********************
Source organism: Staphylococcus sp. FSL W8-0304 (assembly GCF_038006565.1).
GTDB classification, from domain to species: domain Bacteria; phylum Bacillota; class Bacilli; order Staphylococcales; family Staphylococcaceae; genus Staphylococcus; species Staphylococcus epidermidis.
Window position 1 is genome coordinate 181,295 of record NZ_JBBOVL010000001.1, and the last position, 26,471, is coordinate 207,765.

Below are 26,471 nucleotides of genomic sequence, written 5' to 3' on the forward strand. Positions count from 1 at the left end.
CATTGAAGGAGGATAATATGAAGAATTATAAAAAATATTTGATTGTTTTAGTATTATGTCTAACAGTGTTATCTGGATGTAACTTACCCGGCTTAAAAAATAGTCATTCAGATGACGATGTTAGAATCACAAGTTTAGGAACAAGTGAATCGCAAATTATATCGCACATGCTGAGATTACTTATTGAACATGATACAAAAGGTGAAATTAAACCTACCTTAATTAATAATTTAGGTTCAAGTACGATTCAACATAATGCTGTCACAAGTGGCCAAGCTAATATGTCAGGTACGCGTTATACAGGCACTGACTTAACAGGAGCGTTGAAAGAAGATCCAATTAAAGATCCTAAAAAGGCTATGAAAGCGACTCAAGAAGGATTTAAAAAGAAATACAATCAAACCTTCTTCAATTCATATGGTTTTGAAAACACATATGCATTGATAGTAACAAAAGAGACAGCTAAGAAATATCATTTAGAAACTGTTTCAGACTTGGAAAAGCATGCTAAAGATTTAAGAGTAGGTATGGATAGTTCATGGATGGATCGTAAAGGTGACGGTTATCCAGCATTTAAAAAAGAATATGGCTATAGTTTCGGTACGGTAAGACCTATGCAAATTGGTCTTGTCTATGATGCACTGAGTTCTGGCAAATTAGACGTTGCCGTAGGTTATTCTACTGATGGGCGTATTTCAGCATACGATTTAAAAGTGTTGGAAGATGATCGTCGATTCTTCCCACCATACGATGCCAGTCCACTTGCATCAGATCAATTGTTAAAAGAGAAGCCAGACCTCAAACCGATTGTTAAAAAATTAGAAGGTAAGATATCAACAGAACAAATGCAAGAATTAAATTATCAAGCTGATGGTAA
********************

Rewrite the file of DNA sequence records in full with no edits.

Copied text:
Source organism: Staphylococcus sp. FSL W8-0304 (assembly GCF_038006565.1).
GTDB classification, from domain to species: domain Bacteria; phylum Bacillota; class Bacilli; order Staphylococcales; family Staphylococcaceae; genus Staphylococcus; species Staphylococcus epidermidis.
Window position 1 is genome coordinate 181,295 of record NZ_JBBOVL010000001.1, and the last position, 26,471, is coordinate 207,765.

Below are 26,471 nucleotides of genomic sequence, written 5' to 3' on the forward strand. Positions count from 1 at the left end.
CATTGAAGGAGGATAATATGAAGAATTATAAAAAATATTTGATTGTTTTAGTATTATGTCTAACAGTGTTATCTGGATGTAACTTACCCGGCTTAAAAAATAGTCATTCAGATGACGATGTTAGAATCACAAGTTTAGGAACAAGTGAATCGCAAATTATATCGCACATGCTGAGATTACTTATTGAACATGATACAAAAGGTGAAATTAAACCTACCTTAATTAATAATTTAGGTTCAAGTACGATTCAACATAATGCTGTCACAAGTGGCCAAGCTAATATGTCAGGTACGCGTTATACAGGCACTGACTTAACAGGAGCGTTGAAAGAAGATCCAATTAAAGATCCTAAAAAGGCTATGAAAGCGACTCAAGAAGGATTTAAAAAGAAATACAATCAAACCTTCTTCAATTCATATGGTTTTGAAAACACATATGCATTGATAGTAACAAAAGAGACAGCTAAGAAATATCATTTAGAAACTGTTTCAGACTTGGAAAAGCATGCTAAAGATTTAAGAGTAGGTATGGATAGTTCATGGATGGATCGTAAAGGTGACGGTTATCCAGCATTTAAAAAAGAATATGGCTATAGTTTCGGTACGGTAAGACCTATGCAAATTGGTCTTGTCTATGATGCACTGAGTTCTGGCAAATTAGACGTTGCCGTAGGTTATTCTACTGATGGGCGTATTTCAGCATACGATTTAAAAGTGTTGGAAGATGATCGTCGATTCTTCCCACCATACGATGCCAGTCCACTTGCATCAGATCAATTGTTAAAAGAGAAGCCAGACCTCAAACCGATTGTTAAAAAATTAGAAGGTAAGATATCAACAGAACAAATGCAAGAATTAAATTATCAAGCTGATGGTAA